London, Friday 12 April 2013. Lord Singh of Wimbledon, The Director of the Network of Sikh Organisations (NSO) has expressed both disappointment and concern, following a debate on a community channel regarding proposed anti-caste legislation currently passing through Parliament.
Lord Singh said: “I am saddened and at a loss to understand why Dr Jasdev Singh Rai goes around trying to muddy the waters of clear Sikh teachings. I am even more saddened that some of our gurdwaras and Sikh television aid and abet him in this by giving him a platform to do so.
There have been historical concerns. It was at a function organised by the Department of Communities and Local Government for which we were asked to provide literature about the Sikh faith He declared his inability to do this because he had to get agreement of certain groups in India. On another occasion when a Sikh lady asked for non-halal food at a Basakhi function, Dr Rai advised her to be more accommodating.
On Wednesday night he was inexplicably provided a platform on Sikh TV to oppose government legislation banning discrimination on grounds of caste. He then launched into pseudo social science gibberish about ‘caste’ being an invention of the British.
Has this learned doctor never read the Guru Granth Sahib written centuries before British arrival in India? Is he unaware of numerous gurbani quotations like ‘ask not a persons caste but look to the inner light within’, or the Guru reminding us that the evil of caste in Hindu society was so strong that even the shadow of a lower caste was said to pollute the food of a person of higher caste.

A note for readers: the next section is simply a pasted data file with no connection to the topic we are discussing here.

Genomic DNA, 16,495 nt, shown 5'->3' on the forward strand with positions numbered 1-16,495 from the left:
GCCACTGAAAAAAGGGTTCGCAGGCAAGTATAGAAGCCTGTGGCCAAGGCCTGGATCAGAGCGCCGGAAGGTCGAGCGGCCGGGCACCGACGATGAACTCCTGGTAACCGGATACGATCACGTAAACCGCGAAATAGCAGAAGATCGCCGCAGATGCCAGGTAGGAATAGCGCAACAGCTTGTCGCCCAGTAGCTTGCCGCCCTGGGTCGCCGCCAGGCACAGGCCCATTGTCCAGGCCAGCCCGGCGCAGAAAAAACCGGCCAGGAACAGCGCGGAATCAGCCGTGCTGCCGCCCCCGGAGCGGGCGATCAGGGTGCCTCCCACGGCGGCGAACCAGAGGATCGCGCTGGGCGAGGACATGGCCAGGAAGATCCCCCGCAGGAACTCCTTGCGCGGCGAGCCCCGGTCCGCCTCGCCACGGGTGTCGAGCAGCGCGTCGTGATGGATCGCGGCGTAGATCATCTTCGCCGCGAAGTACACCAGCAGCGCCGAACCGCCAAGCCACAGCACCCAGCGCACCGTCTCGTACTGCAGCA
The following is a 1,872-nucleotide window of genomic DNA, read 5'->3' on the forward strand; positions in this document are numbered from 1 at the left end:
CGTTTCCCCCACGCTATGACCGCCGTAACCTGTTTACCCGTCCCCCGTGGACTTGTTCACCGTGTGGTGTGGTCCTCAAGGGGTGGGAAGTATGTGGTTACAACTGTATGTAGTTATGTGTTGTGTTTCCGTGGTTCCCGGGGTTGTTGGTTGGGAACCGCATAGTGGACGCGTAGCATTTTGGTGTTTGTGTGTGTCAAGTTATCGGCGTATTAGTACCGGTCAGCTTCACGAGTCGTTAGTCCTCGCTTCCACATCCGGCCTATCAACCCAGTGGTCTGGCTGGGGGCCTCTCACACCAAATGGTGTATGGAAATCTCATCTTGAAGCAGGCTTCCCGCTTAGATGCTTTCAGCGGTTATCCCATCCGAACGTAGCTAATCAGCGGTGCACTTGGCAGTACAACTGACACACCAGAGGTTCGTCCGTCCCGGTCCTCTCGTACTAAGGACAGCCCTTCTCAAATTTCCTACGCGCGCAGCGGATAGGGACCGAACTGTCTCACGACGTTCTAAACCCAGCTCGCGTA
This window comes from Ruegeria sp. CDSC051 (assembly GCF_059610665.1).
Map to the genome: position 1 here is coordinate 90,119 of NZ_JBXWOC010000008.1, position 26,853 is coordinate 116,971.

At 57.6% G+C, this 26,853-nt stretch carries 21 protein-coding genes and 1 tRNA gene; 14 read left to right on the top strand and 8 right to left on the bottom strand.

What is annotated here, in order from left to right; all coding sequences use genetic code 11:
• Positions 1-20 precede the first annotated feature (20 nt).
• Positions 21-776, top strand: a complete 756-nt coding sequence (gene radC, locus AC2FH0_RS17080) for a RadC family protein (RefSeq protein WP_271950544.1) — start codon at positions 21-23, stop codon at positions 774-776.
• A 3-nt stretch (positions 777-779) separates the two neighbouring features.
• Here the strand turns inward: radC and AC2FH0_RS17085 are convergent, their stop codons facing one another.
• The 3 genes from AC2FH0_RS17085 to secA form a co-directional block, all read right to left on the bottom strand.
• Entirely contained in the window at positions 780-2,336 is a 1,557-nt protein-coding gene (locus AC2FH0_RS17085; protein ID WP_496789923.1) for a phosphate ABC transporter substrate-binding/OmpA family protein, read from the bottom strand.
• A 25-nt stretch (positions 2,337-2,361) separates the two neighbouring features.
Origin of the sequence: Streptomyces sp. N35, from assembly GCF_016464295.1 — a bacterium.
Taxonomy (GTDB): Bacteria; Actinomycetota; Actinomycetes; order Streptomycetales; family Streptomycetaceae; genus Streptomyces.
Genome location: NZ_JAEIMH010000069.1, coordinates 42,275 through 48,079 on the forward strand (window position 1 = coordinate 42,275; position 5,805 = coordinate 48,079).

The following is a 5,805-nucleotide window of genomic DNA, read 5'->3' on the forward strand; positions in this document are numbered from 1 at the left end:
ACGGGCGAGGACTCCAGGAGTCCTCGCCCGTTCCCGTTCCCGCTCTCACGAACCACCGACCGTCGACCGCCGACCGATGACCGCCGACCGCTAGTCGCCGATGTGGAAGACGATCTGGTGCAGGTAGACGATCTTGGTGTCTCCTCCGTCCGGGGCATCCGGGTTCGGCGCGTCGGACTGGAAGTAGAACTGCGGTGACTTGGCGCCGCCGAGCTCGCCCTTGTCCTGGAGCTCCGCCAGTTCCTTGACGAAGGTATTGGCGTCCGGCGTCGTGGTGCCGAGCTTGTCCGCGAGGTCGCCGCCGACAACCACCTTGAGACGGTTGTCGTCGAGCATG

Sikh teachings remind us about how we should treat others and condemn caste and other forms of discrimination. The law in Britain seeks to do the same and all who call themselves Sikhs should support it. Unfortunately, some naively argue that legislation is not necessary, and caste discrimination will go away simply by talking about it. Precisely the same arguments were used again and again against legislation to prohibit discrimination against colour or national origin but it continued unabated until the passing of the 1976 Race Relations Act.
Sadly there are also some who call themselves Sikhs, who seek to preserve the remnants of caste that despite the Gurus teachings still linger in Sikh society. Jasvinder Singh Nagra, a close ally of Dr Rai, absurdly urges Sikhs to join a petition opposing the proposed law banning discrimination on grounds of caste because different jattis in Luton Gurdwara ‘get on with each other’.”
He added: “We are now gearing up to the celebration of Baisakhi when Guru Gobind Singh finally freed Sikhs from the shackles of caste like distinctions; shame on those who wish to hang on to them. To Dr Rai and his supporters I ask why? To those who accept the message of Baisakhi I say beware of those who deliberately distort Sikh teachings.”
Hardeep Singh, Press Secretary
The Network of Sikh Organisations